An Eventful Chat with Julius Solaris

Northwest Event Show Team Member- Victoria Blasich

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This year at the Northwest Event Show we have the honor of hosting the founder and editor of the Event Manager Blog (EventMB.com) and the creator of the Event Innovation Lab™; Julius Solaris! EventMB.com has become a fantastic online resource for event professionals for industry insight, analysis reports and creative inspiration. While the Event Innovation Lab™ has taken Julius across the country and allowed for amazing event innovation break throughs.

For our VIP All Access ticket holders, you’ll have the chance to hear Julius at our Keynote Breakfast and apply for a coveted spot in the Event Innovation Lab™ at NWES this year. But before we can learn about how to take our events to the next level, we wanted to get to know Julius and how he sees the event world a little more first.

Northwest Event Show (NWES):  How would you introduce yourself to someone who has no experience or knowledge of the event world?

Julius Solaris (JS): I am someone passionate about events. I’ve dedicated most of my adult life understanding what makes events so special. I am a geek when it gets to events.

NWES:  As an event professional, what gets you excited about an event?

JS: I love to be pushed out of my comfort zone. I like bold event professionals that take confident steps in challenging the status quo. This is incredibly difficult in an increasingly social world. Where opinions are shouted, and you can be under scrutiny in a matter of seconds. Yet the events that really changed me are those that made me feel uncomfortable in my way of thinking, in what I was doing, in the connections I was forced to make.

As an introvert, a planner that takes care of me is one that invites me to do things I wouldn’t normally do.

NWES:  Of all the things a business could do to grow their buisness, why events?

JS: No marketing tool can match the power of face to face. We all know it. Yet events have fought a pretty difficult battle against their own nature. They are intangible experiences by definition. Therefore, hard to measure.

What has changed dramatically over the past few years is the ability to measure them. As a result, we have witnessed an incredible amount of marketing budgets to experiences. The challenges for event professionals are to step up their measurement and ROI game.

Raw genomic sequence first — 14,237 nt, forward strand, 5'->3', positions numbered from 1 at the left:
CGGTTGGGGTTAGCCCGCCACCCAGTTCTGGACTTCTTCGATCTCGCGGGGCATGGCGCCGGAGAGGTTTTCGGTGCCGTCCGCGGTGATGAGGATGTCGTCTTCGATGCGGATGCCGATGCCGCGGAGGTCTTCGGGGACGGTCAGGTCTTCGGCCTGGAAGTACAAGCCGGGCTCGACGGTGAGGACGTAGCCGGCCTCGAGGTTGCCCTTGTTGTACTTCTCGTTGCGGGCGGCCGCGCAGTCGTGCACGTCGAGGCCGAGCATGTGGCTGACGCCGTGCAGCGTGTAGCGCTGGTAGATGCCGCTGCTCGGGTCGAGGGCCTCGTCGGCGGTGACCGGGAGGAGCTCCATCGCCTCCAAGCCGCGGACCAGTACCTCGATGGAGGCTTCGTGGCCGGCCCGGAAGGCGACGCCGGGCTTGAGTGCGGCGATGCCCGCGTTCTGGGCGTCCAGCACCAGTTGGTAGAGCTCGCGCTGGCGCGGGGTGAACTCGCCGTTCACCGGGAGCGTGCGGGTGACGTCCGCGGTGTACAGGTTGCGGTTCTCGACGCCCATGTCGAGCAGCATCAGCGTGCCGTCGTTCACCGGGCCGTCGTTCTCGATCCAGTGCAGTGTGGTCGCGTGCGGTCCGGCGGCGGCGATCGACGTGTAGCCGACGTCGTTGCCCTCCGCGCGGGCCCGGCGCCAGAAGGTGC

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NWES: What is the best thing you’ve seen an event accomplish?

JS: Transformation. That should be the true outcome of every event. Have attendees walk out of the event deeply changed, because they co-created something new, worth talking about with friends, family and colleagues. We discussed that in the Power of Events.

Change means higher purpose but also entertainment, learning, connection. Basic elements we sometimes forgotten because we are too busy filling an agenda or picking canapes.

NWES: Businesses are always looking for better ways to marketing themselves and grow. How do you see events as the way to do that?

JS: Whether it’s B2B or B2C an in-person event will give a human face to any brand. Younger generations crave purpose, meaning and experiences. A more modern marketing is one that embraces face to face as the most powerful weapon to engage in a personal manner. What business have today is the ability to scale events something only 10 years ago was not entirely possible.

NWES: Do different industries have different needs for events? Is there anything specific that you’ve noticed?

JS: Absolutely. In our State of Event Sponsorship report we looked at how four different verticals conceive sponsorship and what matters more for them. You will find that connection is more important for luxury, security is more important for financial. Fascinating.

NWES: What factors influence event trends the most?

JS: Younger generations are having an impact over the last couple of years. Lactation, praying, meditation rooms but also diversity and sustainability. Nobody really thought about these issues as business defining problems. As in, if we don’t get it right, we are out of business. Younger generations are pushing this change.